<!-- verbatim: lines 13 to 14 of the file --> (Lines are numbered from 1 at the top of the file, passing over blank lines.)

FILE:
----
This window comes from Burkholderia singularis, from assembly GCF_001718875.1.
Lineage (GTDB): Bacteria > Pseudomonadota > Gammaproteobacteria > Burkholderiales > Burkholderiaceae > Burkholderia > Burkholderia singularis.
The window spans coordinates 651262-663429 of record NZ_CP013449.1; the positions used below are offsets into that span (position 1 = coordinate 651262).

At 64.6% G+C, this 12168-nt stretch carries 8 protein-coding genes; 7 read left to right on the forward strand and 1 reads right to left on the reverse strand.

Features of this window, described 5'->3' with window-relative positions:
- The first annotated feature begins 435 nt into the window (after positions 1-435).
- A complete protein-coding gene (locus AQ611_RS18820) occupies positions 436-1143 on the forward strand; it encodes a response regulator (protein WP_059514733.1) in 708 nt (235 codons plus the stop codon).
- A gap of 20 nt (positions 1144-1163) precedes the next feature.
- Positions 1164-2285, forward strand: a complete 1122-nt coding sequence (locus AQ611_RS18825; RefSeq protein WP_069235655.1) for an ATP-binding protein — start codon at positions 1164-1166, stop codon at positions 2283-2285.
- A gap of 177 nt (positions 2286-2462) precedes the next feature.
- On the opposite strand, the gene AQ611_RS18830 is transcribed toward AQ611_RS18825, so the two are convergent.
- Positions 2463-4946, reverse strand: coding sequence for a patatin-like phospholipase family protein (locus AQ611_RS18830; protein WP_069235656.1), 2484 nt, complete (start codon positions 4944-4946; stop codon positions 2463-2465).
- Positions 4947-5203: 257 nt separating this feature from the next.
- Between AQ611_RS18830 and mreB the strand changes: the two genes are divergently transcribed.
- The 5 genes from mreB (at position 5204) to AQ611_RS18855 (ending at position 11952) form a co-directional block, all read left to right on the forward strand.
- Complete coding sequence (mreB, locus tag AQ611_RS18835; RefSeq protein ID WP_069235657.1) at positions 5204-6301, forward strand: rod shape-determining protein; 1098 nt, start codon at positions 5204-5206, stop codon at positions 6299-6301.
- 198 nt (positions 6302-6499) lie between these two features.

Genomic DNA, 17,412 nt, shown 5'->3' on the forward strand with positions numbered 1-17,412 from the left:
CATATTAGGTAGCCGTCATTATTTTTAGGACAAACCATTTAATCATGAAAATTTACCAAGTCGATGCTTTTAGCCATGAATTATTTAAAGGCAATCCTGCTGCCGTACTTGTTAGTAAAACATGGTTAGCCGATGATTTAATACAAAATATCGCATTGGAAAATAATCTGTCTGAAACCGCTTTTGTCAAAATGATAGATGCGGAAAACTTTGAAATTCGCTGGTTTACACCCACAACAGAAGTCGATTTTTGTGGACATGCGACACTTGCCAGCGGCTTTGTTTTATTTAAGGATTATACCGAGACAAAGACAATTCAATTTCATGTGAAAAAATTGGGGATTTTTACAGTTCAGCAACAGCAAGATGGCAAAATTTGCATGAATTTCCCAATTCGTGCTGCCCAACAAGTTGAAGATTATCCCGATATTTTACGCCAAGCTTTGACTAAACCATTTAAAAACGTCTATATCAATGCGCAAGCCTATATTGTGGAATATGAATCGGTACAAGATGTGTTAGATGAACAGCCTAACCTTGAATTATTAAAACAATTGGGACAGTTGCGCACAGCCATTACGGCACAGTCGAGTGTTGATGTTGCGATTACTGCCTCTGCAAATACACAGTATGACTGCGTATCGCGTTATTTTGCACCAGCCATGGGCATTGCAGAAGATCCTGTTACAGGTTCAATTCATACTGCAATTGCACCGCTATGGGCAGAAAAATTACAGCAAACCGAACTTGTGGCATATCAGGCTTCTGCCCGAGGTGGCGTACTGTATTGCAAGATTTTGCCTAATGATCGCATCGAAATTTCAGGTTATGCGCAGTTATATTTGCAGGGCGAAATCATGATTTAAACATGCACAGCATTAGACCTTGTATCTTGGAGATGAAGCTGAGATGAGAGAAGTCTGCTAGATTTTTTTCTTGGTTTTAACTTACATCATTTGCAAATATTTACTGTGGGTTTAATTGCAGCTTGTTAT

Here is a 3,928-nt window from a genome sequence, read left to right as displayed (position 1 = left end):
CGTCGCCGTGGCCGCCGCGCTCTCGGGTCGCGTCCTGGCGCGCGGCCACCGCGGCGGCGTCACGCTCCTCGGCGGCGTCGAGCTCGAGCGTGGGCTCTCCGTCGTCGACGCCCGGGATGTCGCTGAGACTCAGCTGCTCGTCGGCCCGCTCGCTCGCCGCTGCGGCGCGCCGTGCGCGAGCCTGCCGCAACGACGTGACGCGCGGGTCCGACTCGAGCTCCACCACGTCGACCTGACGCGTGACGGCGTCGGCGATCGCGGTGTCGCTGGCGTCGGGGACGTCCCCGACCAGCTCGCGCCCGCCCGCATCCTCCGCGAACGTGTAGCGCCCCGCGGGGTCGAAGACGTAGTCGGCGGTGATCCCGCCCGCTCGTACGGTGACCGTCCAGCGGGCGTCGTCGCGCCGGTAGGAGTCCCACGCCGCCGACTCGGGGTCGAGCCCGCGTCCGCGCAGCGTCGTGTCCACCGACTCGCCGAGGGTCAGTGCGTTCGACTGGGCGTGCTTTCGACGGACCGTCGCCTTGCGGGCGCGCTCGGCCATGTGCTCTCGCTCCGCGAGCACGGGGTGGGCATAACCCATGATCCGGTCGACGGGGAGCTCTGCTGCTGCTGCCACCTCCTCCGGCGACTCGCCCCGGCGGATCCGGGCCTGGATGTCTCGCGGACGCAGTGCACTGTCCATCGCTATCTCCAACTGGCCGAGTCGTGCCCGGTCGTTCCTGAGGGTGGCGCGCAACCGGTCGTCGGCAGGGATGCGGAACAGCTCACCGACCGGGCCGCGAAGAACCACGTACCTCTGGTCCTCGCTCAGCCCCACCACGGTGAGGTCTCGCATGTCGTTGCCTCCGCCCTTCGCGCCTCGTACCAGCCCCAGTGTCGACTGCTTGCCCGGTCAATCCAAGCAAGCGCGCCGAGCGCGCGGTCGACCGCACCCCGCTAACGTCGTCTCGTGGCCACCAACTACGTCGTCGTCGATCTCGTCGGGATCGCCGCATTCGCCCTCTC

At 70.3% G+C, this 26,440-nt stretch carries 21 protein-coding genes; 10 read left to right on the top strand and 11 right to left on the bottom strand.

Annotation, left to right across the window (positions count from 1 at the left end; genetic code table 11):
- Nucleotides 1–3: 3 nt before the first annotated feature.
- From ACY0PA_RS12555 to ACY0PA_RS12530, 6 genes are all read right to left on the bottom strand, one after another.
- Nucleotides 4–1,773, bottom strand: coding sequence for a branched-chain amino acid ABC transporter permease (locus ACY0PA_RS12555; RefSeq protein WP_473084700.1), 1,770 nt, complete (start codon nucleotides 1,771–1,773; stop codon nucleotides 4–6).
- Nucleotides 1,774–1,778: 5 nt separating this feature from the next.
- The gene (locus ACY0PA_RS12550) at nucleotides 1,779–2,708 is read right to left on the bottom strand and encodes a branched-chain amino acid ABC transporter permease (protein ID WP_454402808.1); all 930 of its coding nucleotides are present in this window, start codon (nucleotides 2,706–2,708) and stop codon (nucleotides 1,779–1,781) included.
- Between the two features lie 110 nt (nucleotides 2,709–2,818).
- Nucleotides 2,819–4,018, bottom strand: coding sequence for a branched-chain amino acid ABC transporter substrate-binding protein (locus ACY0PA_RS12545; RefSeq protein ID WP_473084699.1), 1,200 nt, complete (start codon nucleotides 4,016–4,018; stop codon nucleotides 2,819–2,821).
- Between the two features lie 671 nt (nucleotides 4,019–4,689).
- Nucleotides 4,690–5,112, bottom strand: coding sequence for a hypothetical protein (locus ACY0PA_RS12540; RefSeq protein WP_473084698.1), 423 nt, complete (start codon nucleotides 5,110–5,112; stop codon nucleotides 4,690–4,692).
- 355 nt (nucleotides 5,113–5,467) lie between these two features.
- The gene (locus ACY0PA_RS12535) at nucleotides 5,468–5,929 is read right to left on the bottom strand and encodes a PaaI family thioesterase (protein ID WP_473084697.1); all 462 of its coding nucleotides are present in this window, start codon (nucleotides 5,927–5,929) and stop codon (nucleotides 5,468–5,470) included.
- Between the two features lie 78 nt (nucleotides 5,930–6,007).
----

- Positions 4947-5203: 257 nt separating this feature from the next.
- Between AQ611_RS18830 and mreB the strand changes: the two genes are divergently transcribed.